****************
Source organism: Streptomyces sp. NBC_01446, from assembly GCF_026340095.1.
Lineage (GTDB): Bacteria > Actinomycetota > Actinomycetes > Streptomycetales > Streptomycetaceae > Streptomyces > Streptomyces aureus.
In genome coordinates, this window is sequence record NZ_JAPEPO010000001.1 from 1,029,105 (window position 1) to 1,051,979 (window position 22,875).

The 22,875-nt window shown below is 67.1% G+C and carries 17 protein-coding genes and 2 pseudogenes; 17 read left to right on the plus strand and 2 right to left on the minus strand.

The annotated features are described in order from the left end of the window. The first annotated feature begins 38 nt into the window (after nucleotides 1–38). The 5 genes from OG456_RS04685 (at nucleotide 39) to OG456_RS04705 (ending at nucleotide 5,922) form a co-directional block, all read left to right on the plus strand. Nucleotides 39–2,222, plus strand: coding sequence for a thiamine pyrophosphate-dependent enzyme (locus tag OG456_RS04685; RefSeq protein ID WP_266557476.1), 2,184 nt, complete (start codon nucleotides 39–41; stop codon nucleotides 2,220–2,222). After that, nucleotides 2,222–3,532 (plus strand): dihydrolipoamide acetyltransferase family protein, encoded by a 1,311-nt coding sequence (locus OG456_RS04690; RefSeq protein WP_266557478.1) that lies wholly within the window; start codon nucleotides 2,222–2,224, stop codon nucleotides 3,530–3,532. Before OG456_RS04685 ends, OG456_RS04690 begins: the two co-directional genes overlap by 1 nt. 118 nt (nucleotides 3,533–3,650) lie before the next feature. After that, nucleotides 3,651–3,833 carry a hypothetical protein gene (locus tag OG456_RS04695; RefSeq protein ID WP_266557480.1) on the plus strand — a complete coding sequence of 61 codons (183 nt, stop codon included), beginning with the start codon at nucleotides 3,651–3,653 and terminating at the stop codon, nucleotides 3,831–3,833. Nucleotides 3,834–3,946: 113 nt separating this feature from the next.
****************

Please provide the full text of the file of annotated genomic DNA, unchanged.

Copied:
Source organism: Streptomyces sp. NBC_01446, from assembly GCF_026340095.1.
Lineage (GTDB): Bacteria > Actinomycetota > Actinomycetes > Streptomycetales > Streptomycetaceae > Streptomyces > Streptomyces aureus.
In genome coordinates, this window is sequence record NZ_JAPEPO010000001.1 from 1,029,105 (window position 1) to 1,051,979 (window position 22,875).

The 22,875-nt window shown below is 67.1% G+C and carries 17 protein-coding genes and 2 pseudogenes; 17 read left to right on the plus strand and 2 right to left on the minus strand.

The annotated features are described in order from the left end of the window. The first annotated feature begins 38 nt into the window (after nucleotides 1–38). The 5 genes from OG456_RS04685 (at nucleotide 39) to OG456_RS04705 (ending at nucleotide 5,922) form a co-directional block, all read left to right on the plus strand. Nucleotides 39–2,222, plus strand: coding sequence for a thiamine pyrophosphate-dependent enzyme (locus tag OG456_RS04685; RefSeq protein ID WP_266557476.1), 2,184 nt, complete (start codon nucleotides 39–41; stop codon nucleotides 2,220–2,222). After that, nucleotides 2,222–3,532 (plus strand): dihydrolipoamide acetyltransferase family protein, encoded by a 1,311-nt coding sequence (locus OG456_RS04690; RefSeq protein WP_266557478.1) that lies wholly within the window; start codon nucleotides 2,222–2,224, stop codon nucleotides 3,530–3,532. Before OG456_RS04685 ends, OG456_RS04690 begins: the two co-directional genes overlap by 1 nt. 118 nt (nucleotides 3,533–3,650) lie before the next feature. After that, nucleotides 3,651–3,833 carry a hypothetical protein gene (locus tag OG456_RS04695; RefSeq protein ID WP_266557480.1) on the plus strand — a complete coding sequence of 61 codons (183 nt, stop codon included), beginning with the start codon at nucleotides 3,651–3,653 and terminating at the stop codon, nucleotides 3,831–3,833. Nucleotides 3,834–3,946: 113 nt separating this feature from the next.